A potpourri of anxiety and entertainment
The glossy Lahore Literary Festival brought some pleasure to the reading public, a mix of excitement and jitters to the speakers, a landing-place to aimless wanderers and entertainment to the so-called ‘Westernised’ elite. This year’s edition brought in its wake some dreadful anxiety for the organisers who weren’t sure if they would be able to go ahead with the festival or not.
Despite a curtailed schedule and last-minute venue change, the festival did attract a huge and eager crowd. The hotel lobby had turned into a drawing room for idle chatter, the halls were filled to capacity, the gardens, the corridors and the staircases utterly flooded by men, women and children of all ages.
The absence of two literary giants Initizar Husain and Abdullah Hussein, whom we lost in the last one year, was strongly felt since they were very much a part of LLF 2015.
A session dedicated to Qurratulain Hyder’s Aag Ka Darya featured Ameena Saiyid, Arifa Syeda Zahra, Zehra Nigah and Asif Farrukhi was moderated by Masood Ashar. The discussion veered off from the novel that spans two and a half millennia to Hyder’s person. Asif Farrukhi narrated a compelling incident. He said "Ainee Appa who chose to remain single was often labelled by fellow authors for having an incomplete personality". Farrukhi authored a column defending her decision not to get married. He was approached by an angry Hyder who told him off for writing that column. He responded "but I have written that in your favour" to which Hyder retorted "I am not bothered about the three Ms: Male, Muslim, Middle Class".
Towards the end of day one, some middle-aged men were spotted sitting in the lounge singing songs from Sharmila Tagore films. One of them asked if Tagore was coming back to the festival? "We are waiting since morning. We would only leave after meeting her," one of them said.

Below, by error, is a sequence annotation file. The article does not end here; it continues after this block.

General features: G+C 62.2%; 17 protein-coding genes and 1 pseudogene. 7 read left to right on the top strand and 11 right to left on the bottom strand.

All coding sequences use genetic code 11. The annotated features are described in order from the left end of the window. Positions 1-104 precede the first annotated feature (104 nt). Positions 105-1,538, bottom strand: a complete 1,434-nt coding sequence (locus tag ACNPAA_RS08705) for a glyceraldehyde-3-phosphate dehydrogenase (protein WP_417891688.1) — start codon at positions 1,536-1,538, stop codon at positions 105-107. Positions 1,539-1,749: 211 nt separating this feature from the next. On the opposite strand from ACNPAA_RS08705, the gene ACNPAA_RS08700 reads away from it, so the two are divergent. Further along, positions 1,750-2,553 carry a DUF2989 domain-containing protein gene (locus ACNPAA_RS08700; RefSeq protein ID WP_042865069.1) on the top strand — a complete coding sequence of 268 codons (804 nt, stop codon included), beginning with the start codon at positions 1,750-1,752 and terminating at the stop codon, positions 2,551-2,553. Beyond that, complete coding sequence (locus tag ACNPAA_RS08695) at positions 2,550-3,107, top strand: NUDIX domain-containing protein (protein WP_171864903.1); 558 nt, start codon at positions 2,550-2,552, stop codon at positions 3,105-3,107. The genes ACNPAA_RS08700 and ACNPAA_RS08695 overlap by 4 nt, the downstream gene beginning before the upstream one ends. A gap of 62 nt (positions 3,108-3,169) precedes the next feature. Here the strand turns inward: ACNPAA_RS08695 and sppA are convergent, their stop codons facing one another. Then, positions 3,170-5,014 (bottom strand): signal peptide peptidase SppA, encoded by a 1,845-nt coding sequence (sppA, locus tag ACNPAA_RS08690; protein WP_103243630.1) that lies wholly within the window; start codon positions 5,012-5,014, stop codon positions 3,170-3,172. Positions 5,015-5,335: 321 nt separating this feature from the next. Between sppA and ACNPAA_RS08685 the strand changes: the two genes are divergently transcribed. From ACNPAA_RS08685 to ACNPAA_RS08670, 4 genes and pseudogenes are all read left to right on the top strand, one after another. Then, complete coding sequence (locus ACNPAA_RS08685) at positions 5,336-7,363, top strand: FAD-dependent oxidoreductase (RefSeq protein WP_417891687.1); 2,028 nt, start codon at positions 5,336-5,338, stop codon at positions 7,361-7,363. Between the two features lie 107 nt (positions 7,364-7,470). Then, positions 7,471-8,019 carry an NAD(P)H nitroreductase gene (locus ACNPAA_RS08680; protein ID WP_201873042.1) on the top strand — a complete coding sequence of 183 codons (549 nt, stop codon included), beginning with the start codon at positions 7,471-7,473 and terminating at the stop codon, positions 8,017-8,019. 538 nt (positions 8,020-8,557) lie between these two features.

In a session titled "Lurching Rightwards: South Asia in the Balance" politician Sherry Rehman shared the stage with Bangladeshi scholar Dina Siddiqi and former Foreign Secretary India, Salman Haider. The moderator for the discussion was Kamal Munir, dean of Humanities & Social Sciences at LUMS. The panel dealt with religious fundamentalism, hyper-nationalism and dispersion of leftists from the South Asian region.
Sherry Rehman who was highly critical of Prime Minister Narendra Modi’s government said that India was making trend lines not headlines. Did anyone hear of the fact that four people were killed in Kashmir? Had it been in the streets of Pakistan it would have become a headline, she said. "People will resist and that is happening on campuses in India. In Pakistan and Bangladesh too the civil society is protesting in the public spaces. The promises and slogans raised by the left regarding good governance, social inclusion and redistribution of property have been adopted by the right wing parties," expressed Rehman. A middle-aged man from the audience commented that in 1974, Zulfikar Ali Bhutto introduced a constitutional amendment declaring Ahmadis to be non-Muslims. He asked if Rehman thought PM Modi’s policies could be compared with that of ZAB. A round of applause followed while Sherry Rehman, shocked at the question, instantly responded "You want to compare ZAB to Modi! What are you guys smoking these days?"
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The last session ‘Midnight’s Grandchildren: South Asia’s English Poetry Post-Independence’ was a conversation between Sudeep Sen and Ryan Van Winkle. Sen, the Indian poet, mesmerised the audiences with his captivating poetry. He talked about his passions, aspirations, challenges and experiences as a poet. He told how he once got love struck by a dazzling dancer performing on stage in India before he wrote the poem titled "Bharatnatyam Dancer". "She was much older than me but I proposed to her; in fact, I have proposed to many women. I am a happy man," he exclaimed laughing.
Day two concluded at night with a play -- A.R. Gurney’s Love Letters featuring Imran Aslam and Rehana Saigol -- and qawali by Fariduddin Ayaz. The much awaited literary fiesta thus came to a hasty end, leaving people craving for more.